Only nine years late, we are to have a Parliamentary debate about our involvement in the Afghan conflict! What has bought our leaders to consider, at last, owning up to their duty to explain their policies which have so far killed almost twenty Australians? They felt no such need during the election, so it can only be the confounding election results that have bought about this attack of transparency.
I agree with Brendan O’Neill: it really appears that both major political parties continue to endorse Australia’s participation in the bloody Afghan war to save face.
The war is widely considered un-winnable including by experienced military leaders; it is unnecessary for our security, and; far from ‘fighting terrorism’, the former head of the UK security agency MI‑5 believes that it is consolidating islamic disaffection and radicalism.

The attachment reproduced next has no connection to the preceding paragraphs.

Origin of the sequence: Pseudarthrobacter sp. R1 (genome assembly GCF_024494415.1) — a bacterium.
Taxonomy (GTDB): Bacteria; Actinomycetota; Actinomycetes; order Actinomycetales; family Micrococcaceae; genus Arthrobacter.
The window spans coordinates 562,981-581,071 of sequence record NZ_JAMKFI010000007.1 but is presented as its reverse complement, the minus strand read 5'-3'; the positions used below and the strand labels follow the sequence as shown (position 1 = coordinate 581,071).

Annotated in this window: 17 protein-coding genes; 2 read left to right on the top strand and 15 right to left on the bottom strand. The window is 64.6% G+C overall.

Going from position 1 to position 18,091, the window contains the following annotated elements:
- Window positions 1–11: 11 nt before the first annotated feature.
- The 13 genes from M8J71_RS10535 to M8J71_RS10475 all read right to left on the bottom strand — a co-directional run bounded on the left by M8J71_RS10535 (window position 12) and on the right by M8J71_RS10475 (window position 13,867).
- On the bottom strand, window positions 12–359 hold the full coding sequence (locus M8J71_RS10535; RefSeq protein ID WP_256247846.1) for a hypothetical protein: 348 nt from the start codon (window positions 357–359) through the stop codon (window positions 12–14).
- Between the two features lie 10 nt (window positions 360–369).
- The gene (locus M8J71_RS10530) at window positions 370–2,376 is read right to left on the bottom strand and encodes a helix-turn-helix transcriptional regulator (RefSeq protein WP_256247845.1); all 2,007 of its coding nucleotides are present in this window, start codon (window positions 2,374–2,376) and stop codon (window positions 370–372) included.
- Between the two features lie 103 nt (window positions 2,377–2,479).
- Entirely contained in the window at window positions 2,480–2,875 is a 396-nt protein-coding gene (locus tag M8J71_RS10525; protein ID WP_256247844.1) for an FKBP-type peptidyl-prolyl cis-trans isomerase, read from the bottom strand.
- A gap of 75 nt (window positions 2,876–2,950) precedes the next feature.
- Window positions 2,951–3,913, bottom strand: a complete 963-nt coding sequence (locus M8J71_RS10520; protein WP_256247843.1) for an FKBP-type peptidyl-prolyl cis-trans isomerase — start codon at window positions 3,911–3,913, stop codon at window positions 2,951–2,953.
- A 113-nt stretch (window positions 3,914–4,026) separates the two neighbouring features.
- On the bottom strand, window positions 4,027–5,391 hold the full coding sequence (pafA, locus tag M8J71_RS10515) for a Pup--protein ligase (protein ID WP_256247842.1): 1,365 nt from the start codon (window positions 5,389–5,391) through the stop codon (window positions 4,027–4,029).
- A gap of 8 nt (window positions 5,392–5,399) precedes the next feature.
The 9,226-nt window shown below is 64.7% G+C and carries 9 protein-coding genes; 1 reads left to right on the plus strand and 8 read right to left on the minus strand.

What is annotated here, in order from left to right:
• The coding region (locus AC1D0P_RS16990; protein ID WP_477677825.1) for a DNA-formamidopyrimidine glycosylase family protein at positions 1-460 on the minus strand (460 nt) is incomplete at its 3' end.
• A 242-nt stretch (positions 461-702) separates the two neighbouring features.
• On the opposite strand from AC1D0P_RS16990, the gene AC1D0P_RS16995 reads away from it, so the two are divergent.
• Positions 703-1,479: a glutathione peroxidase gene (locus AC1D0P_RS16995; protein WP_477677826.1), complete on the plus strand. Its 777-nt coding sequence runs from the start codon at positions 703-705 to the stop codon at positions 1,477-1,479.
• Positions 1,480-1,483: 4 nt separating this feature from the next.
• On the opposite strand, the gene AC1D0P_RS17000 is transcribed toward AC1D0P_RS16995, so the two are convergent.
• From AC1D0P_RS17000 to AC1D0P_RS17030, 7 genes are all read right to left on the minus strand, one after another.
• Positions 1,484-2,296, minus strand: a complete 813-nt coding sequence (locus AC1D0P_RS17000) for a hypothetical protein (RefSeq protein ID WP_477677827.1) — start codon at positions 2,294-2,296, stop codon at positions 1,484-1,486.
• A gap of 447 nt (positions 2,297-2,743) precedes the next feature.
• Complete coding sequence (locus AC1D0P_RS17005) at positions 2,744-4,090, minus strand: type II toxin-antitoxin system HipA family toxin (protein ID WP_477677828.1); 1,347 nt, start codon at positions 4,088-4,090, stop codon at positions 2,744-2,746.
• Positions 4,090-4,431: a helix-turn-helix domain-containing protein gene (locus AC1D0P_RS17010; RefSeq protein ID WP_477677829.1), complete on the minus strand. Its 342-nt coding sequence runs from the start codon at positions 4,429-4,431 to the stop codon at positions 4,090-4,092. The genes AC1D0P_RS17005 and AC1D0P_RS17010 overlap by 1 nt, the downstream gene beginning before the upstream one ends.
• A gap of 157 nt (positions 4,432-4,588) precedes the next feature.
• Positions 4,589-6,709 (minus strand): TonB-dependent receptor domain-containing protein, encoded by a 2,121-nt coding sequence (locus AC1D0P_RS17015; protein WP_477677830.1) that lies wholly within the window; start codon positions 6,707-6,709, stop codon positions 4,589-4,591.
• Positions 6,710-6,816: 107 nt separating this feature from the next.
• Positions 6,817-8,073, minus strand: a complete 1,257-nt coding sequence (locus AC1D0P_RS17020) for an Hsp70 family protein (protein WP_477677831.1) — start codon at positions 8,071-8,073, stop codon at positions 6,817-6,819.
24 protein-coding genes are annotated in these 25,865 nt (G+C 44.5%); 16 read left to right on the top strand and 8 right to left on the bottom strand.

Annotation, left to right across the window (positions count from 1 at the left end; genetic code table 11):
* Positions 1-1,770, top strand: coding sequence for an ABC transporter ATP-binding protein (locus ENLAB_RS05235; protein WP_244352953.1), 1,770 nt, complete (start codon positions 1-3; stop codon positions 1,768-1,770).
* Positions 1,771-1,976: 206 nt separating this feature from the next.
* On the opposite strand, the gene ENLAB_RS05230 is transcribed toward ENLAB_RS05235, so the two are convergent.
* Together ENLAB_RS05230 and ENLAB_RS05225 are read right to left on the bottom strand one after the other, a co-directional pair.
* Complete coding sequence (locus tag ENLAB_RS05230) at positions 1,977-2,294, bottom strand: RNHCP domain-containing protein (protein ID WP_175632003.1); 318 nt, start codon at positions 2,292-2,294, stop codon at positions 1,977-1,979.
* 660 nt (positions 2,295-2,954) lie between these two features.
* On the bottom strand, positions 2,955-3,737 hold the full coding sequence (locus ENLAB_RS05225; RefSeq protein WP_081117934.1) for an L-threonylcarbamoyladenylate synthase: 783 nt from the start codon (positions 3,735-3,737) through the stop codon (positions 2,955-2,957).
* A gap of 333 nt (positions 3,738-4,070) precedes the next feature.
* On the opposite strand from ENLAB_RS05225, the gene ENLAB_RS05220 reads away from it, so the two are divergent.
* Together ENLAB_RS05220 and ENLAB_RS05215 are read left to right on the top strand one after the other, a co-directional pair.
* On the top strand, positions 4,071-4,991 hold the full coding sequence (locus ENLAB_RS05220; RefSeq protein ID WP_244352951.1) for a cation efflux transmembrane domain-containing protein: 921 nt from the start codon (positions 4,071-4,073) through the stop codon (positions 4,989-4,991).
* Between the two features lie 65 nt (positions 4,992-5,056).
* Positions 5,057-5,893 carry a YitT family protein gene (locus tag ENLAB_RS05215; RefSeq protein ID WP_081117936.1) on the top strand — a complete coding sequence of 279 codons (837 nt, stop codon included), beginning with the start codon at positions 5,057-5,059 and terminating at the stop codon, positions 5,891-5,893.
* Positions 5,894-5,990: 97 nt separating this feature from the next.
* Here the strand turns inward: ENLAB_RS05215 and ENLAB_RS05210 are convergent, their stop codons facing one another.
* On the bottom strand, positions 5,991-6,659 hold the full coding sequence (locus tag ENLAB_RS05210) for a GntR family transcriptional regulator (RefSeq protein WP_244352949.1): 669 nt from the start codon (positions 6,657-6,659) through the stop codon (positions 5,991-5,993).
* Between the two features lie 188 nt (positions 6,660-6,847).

Doesn’t everyone know (I’m sure Abbott and Gillard must know), after half a century of U.S.-led regional conflicts against ill-defined and even imaginary enemies, that just two or three years after we have withdrawn the only legacies of this war will be death, disability and the physical devastation of one of the poorest countries on earth?
It is intolerable that we should continue to send young Australians to be killed in such a pointless, ill-considered venture.
Let Gillard and Abbott in their statements to Parliament describe the better world that we and the the Afghans will enjoy after we limp from the field. Let them tell us why a probable triumph for the jihadism sustained by our invasion is a victory for peace and stability in Afghanistan or Australia. Let them explain why we should believe that, after raising the hundreds of millions of dollars (at least) needed to fund their guerilla on the back of bitter islamic resentment at the US/NATO/Australian attacks, the ‘insurgency’ will dissolve quietly, leaving us more secure.